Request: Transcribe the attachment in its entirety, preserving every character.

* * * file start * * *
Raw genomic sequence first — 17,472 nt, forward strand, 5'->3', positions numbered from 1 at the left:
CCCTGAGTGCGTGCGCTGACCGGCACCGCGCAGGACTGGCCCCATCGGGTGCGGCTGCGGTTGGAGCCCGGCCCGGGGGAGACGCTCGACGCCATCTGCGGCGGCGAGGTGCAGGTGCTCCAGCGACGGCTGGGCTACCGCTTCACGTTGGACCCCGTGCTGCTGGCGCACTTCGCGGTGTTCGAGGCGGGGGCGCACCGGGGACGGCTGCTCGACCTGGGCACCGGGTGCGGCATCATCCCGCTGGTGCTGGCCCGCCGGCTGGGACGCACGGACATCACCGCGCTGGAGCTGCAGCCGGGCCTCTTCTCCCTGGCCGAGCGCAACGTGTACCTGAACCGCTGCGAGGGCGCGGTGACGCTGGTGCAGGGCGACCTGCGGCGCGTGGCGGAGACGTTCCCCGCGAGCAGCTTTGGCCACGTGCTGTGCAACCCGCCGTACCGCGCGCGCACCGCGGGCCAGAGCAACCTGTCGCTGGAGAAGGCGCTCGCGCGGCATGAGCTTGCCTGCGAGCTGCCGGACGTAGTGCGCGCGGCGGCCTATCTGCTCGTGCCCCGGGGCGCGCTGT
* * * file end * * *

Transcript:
Raw genomic sequence first — 17,472 nt, forward strand, 5'->3', positions numbered from 1 at the left:
CCCTGAGTGCGTGCGCTGACCGGCACCGCGCAGGACTGGCCCCATCGGGTGCGGCTGCGGTTGGAGCCCGGCCCGGGGGAGACGCTCGACGCCATCTGCGGCGGCGAGGTGCAGGTGCTCCAGCGACGGCTGGGCTACCGCTTCACGTTGGACCCCGTGCTGCTGGCGCACTTCGCGGTGTTCGAGGCGGGGGCGCACCGGGGACGGCTGCTCGACCTGGGCACCGGGTGCGGCATCATCCCGCTGGTGCTGGCCCGCCGGCTGGGACGCACGGACATCACCGCGCTGGAGCTGCAGCCGGGCCTCTTCTCCCTGGCCGAGCGCAACGTGTACCTGAACCGCTGCGAGGGCGCGGTGACGCTGGTGCAGGGCGACCTGCGGCGCGTGGCGGAGACGTTCCCCGCGAGCAGCTTTGGCCACGTGCTGTGCAACCCGCCGTACCGCGCGCGCACCGCGGGCCAGAGCAACCTGTCGCTGGAGAAGGCGCTCGCGCGGCATGAGCTTGCCTGCGAGCTGCCGGACGTAGTGCGCGCGGCGGCCTATCTGCTCGTGCCCCGGGGCGCGCTGT